In my Effective Writing training course, I pose a provocative question. After a full stop, should there be one space or two?
It's provocative because there's no correct answer. Everyone will have been taught a particular way is correct, and many people get quite angry that not everyone else agrees.
I then present this XKCD cartoon as a talking point.
The intent is to illustrate that language rules - grammar, spelling, punctuation - are defined by consensus. What's correct English now is what people are actually writing and speaking now. That might be different to the consensus a hundred years ago, and, given today's level of connectivity, will likely be different again in a much shorter time period. But sometimes, we just don't agree on the rules, and that's where a style guide can be helpful - to help us agree to disagree, defer to an authoritative source, and move on.
Finally, I ask participants in the course to guess whether Microsoft Word's grammar check treats one space or two as correct. It's actually a trick question: Word can be configured to treat either, or neither, as being incorrect.
There is some objective history behind the question, and I have a personal opinion on what this means for the correct answer to the question. First, for most of the twentieth century, letters were typewritten and therefore monospaced, or fixed-width. That is to say, the typewriter carriage moved forwards a fixed amount when a letter was typed, no matter how wide the letter - i or l, m or w.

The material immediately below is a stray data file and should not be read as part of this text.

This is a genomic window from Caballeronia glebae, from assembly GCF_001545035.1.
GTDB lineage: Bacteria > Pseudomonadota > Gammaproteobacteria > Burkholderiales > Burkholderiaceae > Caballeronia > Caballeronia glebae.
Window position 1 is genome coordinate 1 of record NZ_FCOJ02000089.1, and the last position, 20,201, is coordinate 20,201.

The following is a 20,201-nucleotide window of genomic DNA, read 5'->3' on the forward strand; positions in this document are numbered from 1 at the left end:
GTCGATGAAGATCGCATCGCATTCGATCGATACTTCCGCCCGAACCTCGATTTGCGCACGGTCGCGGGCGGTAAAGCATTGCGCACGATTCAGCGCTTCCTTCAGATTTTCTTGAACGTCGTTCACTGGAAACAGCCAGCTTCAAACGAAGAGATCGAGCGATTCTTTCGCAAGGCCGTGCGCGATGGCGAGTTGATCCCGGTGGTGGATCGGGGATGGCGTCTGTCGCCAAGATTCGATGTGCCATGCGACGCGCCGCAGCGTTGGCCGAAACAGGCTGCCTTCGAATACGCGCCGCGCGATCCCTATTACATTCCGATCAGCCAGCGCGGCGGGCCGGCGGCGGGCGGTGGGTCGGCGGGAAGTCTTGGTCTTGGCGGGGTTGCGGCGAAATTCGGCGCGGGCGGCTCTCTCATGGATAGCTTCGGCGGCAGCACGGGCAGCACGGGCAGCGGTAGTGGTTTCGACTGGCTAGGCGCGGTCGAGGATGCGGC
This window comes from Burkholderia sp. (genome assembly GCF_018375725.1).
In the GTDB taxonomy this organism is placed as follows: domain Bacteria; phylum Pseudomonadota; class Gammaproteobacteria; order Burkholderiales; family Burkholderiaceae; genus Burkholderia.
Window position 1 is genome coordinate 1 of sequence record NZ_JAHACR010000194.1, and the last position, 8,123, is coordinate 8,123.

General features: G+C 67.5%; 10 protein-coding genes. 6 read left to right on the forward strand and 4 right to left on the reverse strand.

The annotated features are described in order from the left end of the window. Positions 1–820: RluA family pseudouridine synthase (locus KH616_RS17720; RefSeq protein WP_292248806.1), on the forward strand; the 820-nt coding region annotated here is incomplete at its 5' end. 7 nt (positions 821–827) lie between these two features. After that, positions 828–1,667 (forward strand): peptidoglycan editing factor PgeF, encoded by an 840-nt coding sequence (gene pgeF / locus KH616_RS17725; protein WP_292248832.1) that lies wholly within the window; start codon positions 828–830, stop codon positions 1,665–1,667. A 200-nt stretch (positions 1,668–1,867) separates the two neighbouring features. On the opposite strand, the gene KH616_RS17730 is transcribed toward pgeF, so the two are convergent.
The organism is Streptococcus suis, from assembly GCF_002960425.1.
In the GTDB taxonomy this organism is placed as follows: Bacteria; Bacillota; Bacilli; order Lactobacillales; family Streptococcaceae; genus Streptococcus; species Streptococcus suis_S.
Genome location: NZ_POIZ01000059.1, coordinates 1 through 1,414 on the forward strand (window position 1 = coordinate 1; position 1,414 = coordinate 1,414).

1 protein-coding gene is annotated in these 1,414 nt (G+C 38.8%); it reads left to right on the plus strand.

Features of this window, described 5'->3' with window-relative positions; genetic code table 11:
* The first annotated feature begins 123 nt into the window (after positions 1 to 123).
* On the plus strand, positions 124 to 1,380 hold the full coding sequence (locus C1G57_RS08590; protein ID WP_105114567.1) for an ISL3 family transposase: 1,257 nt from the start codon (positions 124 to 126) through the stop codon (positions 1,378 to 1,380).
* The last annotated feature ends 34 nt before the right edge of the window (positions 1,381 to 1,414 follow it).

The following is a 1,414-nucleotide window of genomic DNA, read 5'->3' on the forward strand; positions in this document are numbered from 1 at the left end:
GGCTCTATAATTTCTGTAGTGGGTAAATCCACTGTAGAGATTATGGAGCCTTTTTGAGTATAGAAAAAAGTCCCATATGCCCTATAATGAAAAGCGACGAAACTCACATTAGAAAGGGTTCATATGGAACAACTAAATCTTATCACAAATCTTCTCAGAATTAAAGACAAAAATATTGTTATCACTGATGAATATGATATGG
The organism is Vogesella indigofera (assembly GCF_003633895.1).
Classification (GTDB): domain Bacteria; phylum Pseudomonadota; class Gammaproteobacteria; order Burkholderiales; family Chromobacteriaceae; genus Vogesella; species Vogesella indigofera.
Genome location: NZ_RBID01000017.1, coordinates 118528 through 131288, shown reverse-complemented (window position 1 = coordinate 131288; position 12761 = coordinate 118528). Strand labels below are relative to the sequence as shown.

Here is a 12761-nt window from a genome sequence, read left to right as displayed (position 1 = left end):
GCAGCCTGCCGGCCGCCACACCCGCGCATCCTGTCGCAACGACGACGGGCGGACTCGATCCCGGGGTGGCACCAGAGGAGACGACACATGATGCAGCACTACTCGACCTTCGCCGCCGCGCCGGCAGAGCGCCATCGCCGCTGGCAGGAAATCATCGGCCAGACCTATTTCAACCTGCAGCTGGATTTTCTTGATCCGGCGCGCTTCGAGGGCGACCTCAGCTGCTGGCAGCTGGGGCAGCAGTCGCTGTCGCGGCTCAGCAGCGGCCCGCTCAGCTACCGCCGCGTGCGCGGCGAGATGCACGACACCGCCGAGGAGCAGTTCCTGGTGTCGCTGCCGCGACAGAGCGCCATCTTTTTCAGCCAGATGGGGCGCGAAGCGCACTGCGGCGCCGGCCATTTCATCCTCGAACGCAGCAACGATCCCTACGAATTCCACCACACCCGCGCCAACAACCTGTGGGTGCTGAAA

Text is easier to read if the space between sentences is clear and obvious. This means that a double-space after a full stop actually did make typewritten documents easier to read. I don't believe any of this is contentious. What is perhaps contentious is whether the same rule should still apply now that we all have word processors that can deal with letters of different widths.
Indeed, the width of the letter m is used as an actual unit of measurement in typesetting - called the em (as in the "em-dash", as opposed to an "en-dash").
My personal view is that it's bad form to change the content of data to make the formatting work properly. For that reason, I am content to say that one space is correct, and we should rely on our word processor (or web browser or whatever) to lay the text out neatly. Plus, it's very slightly less effort.
In fact, in HTML, multiple consecutive whitespaces condense down to a single space anyway. Type two spaces after a sentence, or anywhere else, and your browser will helpfully get rid of the second one.
All this is a rather long preamble to introduce a momentous piece of news: the world has decided - or at least, Microsoft has - that there is a definitive correct answer to this vexing question. And that answer is, as I would have hoped, that single spacing is correct. The linked article talks about the dubious research on the topic as well.
I don't think that this will settle the debate at all. Indeed, there will likely be some people who hold out against this decision precisely because it's Microsoft that's tried to settle it. But Microsoft's action tends to imply that the consensus has definitively shifted to the one-space view, and also ensures that most people will be encouraged to single-space in the future.
A version of this article was originally published on my company internal blog.